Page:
I liked the way Jamie is initiated to be a Warramunga and accepted as a brother of the Warramunga and his totem is the emu. He finally gets up and dances around like the others the Waramunga. Captain Jamie has found a new family and new friends even after the war. We ask the author where the Tribe of Captain Jamie is. Why was he estranged from his father? We feel that the author wants us to draw a parallel between the colored and the white man and the black aboriginals of Australia and other Europeans and Africans. The Warramunga's war remains a boiling pot of coming together of different races to win the war in allied counterintelligence against racism and Nazism.

I liked the Black Africa theme or Negro ideology in setting war arena where the book set the pace of espionage in Egypt and reminds us of the Pharaoh of the bible on focus as we are transported to Africa corps frontier of the war in Cairo.

It is mysterious for the author to let the war criminal agree to his criminal acts and wonders what the author is telling the reader. Mr. Matt Macaulay says he is better off dead than going to prison. This implies that some soldiers are better dead or that war makes monsters of men except the Warramunga's war. The Warramunga stood no chance against armed hardened criminals of war who came stealing, murdering, kidnapping, and raping everyone they encountered assisted by local naĂŻve criminals. The author warns us that during war the petty criminal assists murderers to steal from his own people and ends up being murdered by the enemy who came with money as bait. Like fish, the naive Warramunga's guides are given bait and later shot to death. They were given money, beer, and tobacco by Mr. Matt Macaulay and the Germany agent Mr. Karl Haas.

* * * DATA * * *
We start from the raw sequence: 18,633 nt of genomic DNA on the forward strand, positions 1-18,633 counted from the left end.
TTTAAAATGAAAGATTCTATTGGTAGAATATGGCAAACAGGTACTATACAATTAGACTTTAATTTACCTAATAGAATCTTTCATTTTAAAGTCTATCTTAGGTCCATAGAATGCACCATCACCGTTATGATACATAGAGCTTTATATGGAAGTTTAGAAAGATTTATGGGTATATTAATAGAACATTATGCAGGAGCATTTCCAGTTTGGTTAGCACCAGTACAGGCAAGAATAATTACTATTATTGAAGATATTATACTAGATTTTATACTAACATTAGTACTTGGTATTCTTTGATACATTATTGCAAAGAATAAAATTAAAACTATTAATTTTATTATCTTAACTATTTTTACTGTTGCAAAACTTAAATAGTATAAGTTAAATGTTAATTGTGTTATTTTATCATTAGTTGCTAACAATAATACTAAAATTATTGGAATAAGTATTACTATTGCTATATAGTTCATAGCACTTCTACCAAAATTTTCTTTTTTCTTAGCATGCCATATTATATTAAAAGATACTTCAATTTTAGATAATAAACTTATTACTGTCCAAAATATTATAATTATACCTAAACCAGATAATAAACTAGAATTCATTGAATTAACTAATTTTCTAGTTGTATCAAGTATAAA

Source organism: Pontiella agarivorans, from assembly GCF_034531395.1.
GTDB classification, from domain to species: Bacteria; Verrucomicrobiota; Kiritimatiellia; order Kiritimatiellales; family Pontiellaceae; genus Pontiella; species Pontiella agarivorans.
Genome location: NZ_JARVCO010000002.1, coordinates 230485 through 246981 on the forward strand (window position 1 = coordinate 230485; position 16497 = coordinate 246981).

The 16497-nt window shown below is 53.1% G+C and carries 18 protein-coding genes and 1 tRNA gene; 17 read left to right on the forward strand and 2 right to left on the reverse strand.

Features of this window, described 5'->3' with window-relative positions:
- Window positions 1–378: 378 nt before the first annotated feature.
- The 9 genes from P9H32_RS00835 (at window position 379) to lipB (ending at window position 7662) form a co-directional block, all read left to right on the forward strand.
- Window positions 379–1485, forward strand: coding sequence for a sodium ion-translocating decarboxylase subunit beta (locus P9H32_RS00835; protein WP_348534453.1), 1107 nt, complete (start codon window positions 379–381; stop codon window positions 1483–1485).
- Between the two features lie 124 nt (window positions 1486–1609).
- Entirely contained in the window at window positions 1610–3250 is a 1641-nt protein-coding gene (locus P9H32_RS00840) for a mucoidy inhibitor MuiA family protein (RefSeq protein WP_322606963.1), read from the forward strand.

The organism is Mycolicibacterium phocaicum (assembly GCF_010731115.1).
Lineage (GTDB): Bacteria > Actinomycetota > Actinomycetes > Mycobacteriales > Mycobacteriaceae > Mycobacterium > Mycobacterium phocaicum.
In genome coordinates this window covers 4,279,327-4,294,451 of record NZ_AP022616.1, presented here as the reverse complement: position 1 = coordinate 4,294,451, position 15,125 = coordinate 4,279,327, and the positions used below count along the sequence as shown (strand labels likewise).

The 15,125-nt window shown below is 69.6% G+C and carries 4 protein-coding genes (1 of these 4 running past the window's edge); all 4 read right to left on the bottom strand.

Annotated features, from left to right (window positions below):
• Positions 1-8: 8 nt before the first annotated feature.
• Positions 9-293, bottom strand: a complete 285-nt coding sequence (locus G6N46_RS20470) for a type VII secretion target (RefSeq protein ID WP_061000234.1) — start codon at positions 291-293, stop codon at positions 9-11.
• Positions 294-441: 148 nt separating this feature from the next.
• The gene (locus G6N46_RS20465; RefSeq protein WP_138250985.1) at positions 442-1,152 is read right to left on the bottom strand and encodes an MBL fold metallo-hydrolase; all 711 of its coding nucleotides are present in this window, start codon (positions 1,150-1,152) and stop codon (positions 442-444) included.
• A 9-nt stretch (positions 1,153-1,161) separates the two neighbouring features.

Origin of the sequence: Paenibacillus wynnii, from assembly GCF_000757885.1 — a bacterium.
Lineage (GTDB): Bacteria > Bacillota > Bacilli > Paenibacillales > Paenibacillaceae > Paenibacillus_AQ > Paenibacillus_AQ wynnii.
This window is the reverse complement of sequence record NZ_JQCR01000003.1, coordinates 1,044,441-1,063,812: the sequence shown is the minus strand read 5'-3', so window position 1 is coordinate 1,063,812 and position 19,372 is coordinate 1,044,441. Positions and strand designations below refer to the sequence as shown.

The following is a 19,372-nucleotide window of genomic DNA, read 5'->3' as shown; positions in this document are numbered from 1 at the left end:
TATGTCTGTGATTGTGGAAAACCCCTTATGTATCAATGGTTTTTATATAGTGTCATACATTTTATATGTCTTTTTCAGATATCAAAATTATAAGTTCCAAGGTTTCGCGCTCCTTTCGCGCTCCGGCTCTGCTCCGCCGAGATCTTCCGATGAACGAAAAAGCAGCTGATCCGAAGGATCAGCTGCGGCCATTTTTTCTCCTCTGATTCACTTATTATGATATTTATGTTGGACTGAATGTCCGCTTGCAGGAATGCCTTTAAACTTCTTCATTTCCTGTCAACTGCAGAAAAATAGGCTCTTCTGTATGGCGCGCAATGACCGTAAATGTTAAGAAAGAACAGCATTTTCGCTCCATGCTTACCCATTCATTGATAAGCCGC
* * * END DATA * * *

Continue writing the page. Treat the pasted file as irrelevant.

I liked the bitterness when the soldier’s colleague turned out to be the mass murderer of Cairo and now in Australia am stealing Gold and money. It becomes more exciting when the black Sarah goes naked to the café hideout while holding her dress in the dark to rescue her friends who are also black aborigines by escaping stark naked. Jamie has to confirm from Jacko whether it is true Sarah was naked in the dark. It made her invisible in the dark only to see three sets of white teeth that seemed to be floating in the air after the dark naked rescue mission.